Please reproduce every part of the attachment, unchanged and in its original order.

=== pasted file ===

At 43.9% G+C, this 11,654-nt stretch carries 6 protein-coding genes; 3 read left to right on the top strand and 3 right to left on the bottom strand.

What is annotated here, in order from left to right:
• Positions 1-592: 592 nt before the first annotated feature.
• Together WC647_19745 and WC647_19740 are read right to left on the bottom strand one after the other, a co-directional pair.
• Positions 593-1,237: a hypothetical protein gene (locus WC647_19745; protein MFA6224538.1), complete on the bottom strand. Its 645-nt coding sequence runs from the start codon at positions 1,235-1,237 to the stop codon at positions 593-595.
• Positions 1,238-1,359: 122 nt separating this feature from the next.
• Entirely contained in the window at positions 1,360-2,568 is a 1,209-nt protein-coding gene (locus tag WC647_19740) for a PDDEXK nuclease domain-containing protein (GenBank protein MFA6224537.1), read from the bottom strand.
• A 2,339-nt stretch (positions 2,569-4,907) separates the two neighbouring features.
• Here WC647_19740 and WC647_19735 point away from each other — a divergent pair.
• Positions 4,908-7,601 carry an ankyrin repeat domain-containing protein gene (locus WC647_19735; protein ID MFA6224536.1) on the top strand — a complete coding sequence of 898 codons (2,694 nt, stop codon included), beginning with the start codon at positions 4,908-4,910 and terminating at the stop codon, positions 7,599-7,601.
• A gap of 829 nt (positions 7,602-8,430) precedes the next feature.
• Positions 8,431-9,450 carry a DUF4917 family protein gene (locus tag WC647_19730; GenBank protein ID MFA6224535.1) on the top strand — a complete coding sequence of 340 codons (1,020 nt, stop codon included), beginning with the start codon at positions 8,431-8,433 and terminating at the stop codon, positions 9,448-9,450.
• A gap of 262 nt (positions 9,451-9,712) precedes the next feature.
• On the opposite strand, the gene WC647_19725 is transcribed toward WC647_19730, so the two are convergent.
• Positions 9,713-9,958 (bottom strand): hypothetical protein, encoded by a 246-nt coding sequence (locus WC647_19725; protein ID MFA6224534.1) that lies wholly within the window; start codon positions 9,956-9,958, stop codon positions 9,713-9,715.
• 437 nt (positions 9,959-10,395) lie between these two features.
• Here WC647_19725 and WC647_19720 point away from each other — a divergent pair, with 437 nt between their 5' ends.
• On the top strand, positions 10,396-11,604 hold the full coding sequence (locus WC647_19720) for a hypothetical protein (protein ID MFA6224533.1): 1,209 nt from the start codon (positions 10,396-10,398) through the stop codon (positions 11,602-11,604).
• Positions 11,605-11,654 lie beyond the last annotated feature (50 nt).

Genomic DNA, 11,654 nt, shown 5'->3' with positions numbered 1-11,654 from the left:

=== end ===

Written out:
At 43.9% G+C, this 11,654-nt stretch carries 6 protein-coding genes; 3 read left to right on the top strand and 3 right to left on the bottom strand.

What is annotated here, in order from left to right:
• Positions 1-592: 592 nt before the first annotated feature.
• Together WC647_19745 and WC647_19740 are read right to left on the bottom strand one after the other, a co-directional pair.
• Positions 593-1,237: a hypothetical protein gene (locus WC647_19745; protein MFA6224538.1), complete on the bottom strand. Its 645-nt coding sequence runs from the start codon at positions 1,235-1,237 to the stop codon at positions 593-595.
• Positions 1,238-1,359: 122 nt separating this feature from the next.
• Entirely contained in the window at positions 1,360-2,568 is a 1,209-nt protein-coding gene (locus tag WC647_19740) for a PDDEXK nuclease domain-containing protein (GenBank protein MFA6224537.1), read from the bottom strand.
• A 2,339-nt stretch (positions 2,569-4,907) separates the two neighbouring features.
• Here WC647_19740 and WC647_19735 point away from each other — a divergent pair.
• Positions 4,908-7,601 carry an ankyrin repeat domain-containing protein gene (locus WC647_19735; protein ID MFA6224536.1) on the top strand — a complete coding sequence of 898 codons (2,694 nt, stop codon included), beginning with the start codon at positions 4,908-4,910 and terminating at the stop codon, positions 7,599-7,601.
• A gap of 829 nt (positions 7,602-8,430) precedes the next feature.
• Positions 8,431-9,450 carry a DUF4917 family protein gene (locus tag WC647_19730; GenBank protein ID MFA6224535.1) on the top strand — a complete coding sequence of 340 codons (1,020 nt, stop codon included), beginning with the start codon at positions 8,431-8,433 and terminating at the stop codon, positions 9,448-9,450.
• A gap of 262 nt (positions 9,451-9,712) precedes the next feature.
• On the opposite strand, the gene WC647_19725 is transcribed toward WC647_19730, so the two are convergent.
• Positions 9,713-9,958 (bottom strand): hypothetical protein, encoded by a 246-nt coding sequence (locus WC647_19725; protein ID MFA6224534.1) that lies wholly within the window; start codon positions 9,956-9,958, stop codon positions 9,713-9,715.
• 437 nt (positions 9,959-10,395) lie between these two features.
• Here WC647_19725 and WC647_19720 point away from each other — a divergent pair, with 437 nt between their 5' ends.
• On the top strand, positions 10,396-11,604 hold the full coding sequence (locus WC647_19720) for a hypothetical protein (protein ID MFA6224533.1): 1,209 nt from the start codon (positions 10,396-10,398) through the stop codon (positions 11,602-11,604).
• Positions 11,605-11,654 lie beyond the last annotated feature (50 nt).

Genomic DNA, 11,654 nt, shown 5'->3' with positions numbered 1-11,654 from the left: